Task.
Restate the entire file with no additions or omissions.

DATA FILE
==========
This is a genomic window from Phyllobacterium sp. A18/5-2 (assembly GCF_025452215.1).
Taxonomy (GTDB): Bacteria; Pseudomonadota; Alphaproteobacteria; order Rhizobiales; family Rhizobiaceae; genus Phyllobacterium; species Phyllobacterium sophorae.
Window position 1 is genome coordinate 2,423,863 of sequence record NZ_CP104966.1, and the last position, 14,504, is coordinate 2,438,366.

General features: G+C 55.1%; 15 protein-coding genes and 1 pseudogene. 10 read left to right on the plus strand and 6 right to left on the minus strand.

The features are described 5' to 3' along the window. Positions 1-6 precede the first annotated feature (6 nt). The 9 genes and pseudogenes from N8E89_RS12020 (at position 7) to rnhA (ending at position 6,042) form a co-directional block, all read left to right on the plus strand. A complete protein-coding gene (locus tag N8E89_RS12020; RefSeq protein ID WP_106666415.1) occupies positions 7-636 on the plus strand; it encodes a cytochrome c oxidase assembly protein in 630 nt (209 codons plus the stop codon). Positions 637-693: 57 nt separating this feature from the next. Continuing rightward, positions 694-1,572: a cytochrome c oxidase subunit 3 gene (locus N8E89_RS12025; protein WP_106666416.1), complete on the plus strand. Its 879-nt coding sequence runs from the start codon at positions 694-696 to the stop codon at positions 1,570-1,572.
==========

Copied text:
This is a genomic window from Phyllobacterium sp. A18/5-2 (assembly GCF_025452215.1).
Taxonomy (GTDB): Bacteria; Pseudomonadota; Alphaproteobacteria; order Rhizobiales; family Rhizobiaceae; genus Phyllobacterium; species Phyllobacterium sophorae.
Window position 1 is genome coordinate 2,423,863 of sequence record NZ_CP104966.1, and the last position, 14,504, is coordinate 2,438,366.

General features: G+C 55.1%; 15 protein-coding genes and 1 pseudogene. 10 read left to right on the plus strand and 6 right to left on the minus strand.

The features are described 5' to 3' along the window. Positions 1-6 precede the first annotated feature (6 nt). The 9 genes and pseudogenes from N8E89_RS12020 (at position 7) to rnhA (ending at position 6,042) form a co-directional block, all read left to right on the plus strand. A complete protein-coding gene (locus tag N8E89_RS12020; RefSeq protein ID WP_106666415.1) occupies positions 7-636 on the plus strand; it encodes a cytochrome c oxidase assembly protein in 630 nt (209 codons plus the stop codon). Positions 637-693: 57 nt separating this feature from the next. Continuing rightward, positions 694-1,572: a cytochrome c oxidase subunit 3 gene (locus N8E89_RS12025; protein WP_106666416.1), complete on the plus strand. Its 879-nt coding sequence runs from the start codon at positions 694-696 to the stop codon at positions 1,570-1,572.